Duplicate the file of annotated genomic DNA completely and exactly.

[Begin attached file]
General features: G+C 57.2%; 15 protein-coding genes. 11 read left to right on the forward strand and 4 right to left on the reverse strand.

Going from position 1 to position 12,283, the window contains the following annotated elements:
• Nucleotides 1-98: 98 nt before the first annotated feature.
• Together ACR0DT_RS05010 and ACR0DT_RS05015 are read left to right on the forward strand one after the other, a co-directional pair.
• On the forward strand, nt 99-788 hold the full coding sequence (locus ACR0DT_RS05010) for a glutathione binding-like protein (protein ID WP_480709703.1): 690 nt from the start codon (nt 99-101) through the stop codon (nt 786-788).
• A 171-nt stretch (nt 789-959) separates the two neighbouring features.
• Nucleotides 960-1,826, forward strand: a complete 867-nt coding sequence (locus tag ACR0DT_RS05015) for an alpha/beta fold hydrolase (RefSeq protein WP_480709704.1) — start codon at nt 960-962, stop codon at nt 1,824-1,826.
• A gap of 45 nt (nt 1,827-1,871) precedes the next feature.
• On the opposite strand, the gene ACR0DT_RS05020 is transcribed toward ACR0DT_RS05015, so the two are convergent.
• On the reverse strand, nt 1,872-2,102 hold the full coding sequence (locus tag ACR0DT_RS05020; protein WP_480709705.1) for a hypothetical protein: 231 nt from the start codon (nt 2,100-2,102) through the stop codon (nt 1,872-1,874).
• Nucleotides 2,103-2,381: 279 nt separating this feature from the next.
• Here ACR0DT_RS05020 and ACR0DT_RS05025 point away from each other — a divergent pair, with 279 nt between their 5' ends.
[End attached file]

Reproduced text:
General features: G+C 57.2%; 15 protein-coding genes. 11 read left to right on the forward strand and 4 right to left on the reverse strand.

Going from position 1 to position 12,283, the window contains the following annotated elements:
• Nucleotides 1-98: 98 nt before the first annotated feature.
• Together ACR0DT_RS05010 and ACR0DT_RS05015 are read left to right on the forward strand one after the other, a co-directional pair.
• On the forward strand, nt 99-788 hold the full coding sequence (locus ACR0DT_RS05010) for a glutathione binding-like protein (protein ID WP_480709703.1): 690 nt from the start codon (nt 99-101) through the stop codon (nt 786-788).
• A 171-nt stretch (nt 789-959) separates the two neighbouring features.
• Nucleotides 960-1,826, forward strand: a complete 867-nt coding sequence (locus tag ACR0DT_RS05015) for an alpha/beta fold hydrolase (RefSeq protein WP_480709704.1) — start codon at nt 960-962, stop codon at nt 1,824-1,826.
• A gap of 45 nt (nt 1,827-1,871) precedes the next feature.
• On the opposite strand, the gene ACR0DT_RS05020 is transcribed toward ACR0DT_RS05015, so the two are convergent.
• On the reverse strand, nt 1,872-2,102 hold the full coding sequence (locus tag ACR0DT_RS05020; protein WP_480709705.1) for a hypothetical protein: 231 nt from the start codon (nt 2,100-2,102) through the stop codon (nt 1,872-1,874).
• Nucleotides 2,103-2,381: 279 nt separating this feature from the next.
• Here ACR0DT_RS05020 and ACR0DT_RS05025 point away from each other — a divergent pair, with 279 nt between their 5' ends.